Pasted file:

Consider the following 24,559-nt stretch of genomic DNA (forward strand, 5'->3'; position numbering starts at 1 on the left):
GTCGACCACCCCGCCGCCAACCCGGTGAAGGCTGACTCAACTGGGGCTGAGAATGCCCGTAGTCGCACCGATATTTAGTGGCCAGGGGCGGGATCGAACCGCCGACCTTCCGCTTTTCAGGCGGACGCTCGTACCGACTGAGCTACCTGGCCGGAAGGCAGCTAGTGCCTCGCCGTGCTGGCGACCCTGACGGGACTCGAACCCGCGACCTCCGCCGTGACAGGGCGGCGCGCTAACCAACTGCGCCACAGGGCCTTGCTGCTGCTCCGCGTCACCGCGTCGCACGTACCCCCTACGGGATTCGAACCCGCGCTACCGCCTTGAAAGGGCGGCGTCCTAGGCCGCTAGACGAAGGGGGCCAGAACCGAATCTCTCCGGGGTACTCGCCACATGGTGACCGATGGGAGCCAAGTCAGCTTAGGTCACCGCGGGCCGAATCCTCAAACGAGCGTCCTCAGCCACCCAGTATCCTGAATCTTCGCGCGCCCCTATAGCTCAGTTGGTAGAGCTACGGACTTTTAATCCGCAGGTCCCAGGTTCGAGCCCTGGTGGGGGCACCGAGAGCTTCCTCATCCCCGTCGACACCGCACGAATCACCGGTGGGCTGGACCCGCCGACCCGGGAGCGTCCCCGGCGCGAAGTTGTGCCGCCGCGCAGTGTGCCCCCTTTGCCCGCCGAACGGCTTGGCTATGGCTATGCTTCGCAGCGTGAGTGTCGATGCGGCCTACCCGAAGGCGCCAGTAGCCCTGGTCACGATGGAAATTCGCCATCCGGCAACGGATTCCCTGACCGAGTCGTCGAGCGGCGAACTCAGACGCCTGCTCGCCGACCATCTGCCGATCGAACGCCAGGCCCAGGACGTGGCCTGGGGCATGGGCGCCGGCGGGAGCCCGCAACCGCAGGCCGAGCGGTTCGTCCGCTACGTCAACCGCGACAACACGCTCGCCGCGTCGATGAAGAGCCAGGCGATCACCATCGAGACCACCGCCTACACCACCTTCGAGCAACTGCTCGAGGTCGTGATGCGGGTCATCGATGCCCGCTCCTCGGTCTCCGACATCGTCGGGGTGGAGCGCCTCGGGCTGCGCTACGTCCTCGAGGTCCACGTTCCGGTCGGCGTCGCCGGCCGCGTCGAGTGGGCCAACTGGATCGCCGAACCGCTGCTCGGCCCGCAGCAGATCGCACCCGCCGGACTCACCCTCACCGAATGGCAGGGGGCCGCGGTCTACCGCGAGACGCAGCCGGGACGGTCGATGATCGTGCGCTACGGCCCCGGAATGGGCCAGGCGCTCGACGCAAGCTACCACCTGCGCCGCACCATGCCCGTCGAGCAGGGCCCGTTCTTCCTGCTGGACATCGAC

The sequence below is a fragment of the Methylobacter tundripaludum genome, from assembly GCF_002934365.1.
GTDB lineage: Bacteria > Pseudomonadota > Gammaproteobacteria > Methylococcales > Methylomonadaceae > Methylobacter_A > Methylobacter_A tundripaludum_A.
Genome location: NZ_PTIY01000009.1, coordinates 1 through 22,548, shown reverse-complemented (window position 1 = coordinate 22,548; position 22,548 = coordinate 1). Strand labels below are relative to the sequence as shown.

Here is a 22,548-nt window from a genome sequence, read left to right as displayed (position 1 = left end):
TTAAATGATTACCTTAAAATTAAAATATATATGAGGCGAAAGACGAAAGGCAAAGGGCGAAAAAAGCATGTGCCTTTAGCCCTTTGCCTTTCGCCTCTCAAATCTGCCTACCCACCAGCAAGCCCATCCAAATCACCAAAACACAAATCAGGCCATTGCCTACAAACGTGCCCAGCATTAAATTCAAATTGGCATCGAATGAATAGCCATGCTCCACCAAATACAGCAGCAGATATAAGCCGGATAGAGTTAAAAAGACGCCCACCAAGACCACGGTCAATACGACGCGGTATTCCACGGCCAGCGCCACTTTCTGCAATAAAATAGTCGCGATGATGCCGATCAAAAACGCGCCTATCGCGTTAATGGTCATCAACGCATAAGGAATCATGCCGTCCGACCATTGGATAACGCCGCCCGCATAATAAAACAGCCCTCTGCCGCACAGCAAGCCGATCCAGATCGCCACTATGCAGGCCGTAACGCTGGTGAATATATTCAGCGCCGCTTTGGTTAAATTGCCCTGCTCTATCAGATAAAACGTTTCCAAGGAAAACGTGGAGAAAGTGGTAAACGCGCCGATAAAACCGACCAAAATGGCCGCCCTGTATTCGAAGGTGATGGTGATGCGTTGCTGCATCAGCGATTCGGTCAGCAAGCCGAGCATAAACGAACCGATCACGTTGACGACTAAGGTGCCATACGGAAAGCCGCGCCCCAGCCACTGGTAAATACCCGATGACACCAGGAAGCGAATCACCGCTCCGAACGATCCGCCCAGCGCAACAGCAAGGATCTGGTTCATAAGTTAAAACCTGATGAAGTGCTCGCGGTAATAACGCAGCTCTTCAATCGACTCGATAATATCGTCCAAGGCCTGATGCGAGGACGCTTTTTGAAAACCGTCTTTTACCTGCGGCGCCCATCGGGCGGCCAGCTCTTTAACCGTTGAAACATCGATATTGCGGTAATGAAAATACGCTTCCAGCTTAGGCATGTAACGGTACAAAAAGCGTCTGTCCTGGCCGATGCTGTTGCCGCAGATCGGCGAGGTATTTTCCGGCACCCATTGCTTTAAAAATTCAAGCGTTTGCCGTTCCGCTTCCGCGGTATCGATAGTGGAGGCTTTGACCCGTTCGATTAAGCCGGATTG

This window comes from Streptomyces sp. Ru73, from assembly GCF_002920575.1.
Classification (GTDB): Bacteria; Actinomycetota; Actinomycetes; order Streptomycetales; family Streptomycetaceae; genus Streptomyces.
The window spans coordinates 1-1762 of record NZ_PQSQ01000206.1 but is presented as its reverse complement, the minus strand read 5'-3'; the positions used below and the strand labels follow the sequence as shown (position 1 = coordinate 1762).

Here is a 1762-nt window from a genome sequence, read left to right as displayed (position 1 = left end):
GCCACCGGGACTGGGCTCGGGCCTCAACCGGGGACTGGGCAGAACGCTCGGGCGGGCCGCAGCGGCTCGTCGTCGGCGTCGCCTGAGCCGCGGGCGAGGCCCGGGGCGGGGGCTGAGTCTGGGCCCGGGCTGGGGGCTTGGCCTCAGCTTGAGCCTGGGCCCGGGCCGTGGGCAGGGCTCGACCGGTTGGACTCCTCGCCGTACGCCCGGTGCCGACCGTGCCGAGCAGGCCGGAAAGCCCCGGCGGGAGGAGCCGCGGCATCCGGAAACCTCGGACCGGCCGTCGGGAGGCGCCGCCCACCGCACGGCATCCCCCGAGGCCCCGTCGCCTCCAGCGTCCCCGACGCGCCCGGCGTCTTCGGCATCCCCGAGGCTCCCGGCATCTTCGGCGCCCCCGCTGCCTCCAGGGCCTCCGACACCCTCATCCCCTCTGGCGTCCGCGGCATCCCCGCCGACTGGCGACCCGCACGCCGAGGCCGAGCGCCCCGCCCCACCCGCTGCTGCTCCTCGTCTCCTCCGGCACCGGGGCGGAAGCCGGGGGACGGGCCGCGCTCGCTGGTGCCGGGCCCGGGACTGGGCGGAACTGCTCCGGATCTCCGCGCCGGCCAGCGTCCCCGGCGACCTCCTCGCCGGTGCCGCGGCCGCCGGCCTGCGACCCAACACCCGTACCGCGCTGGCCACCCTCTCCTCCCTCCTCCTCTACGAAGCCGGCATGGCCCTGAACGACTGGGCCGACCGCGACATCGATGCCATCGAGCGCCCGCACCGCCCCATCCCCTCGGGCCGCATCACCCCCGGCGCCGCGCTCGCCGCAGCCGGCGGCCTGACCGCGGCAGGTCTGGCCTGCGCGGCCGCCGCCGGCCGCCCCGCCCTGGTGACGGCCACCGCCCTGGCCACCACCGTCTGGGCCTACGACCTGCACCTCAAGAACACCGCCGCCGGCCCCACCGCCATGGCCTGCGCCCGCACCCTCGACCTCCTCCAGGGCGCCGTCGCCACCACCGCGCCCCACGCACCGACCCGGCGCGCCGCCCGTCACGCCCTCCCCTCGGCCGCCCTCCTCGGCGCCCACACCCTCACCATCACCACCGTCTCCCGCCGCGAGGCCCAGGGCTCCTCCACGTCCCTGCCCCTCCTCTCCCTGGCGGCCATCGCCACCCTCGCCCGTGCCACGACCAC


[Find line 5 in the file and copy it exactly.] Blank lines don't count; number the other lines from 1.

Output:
Genome location: NZ_PTIY01000009.1, coordinates 1 through 22,548, shown reverse-complemented (window position 1 = coordinate 22,548; position 22,548 = coordinate 1). Strand labels below are relative to the sequence as shown.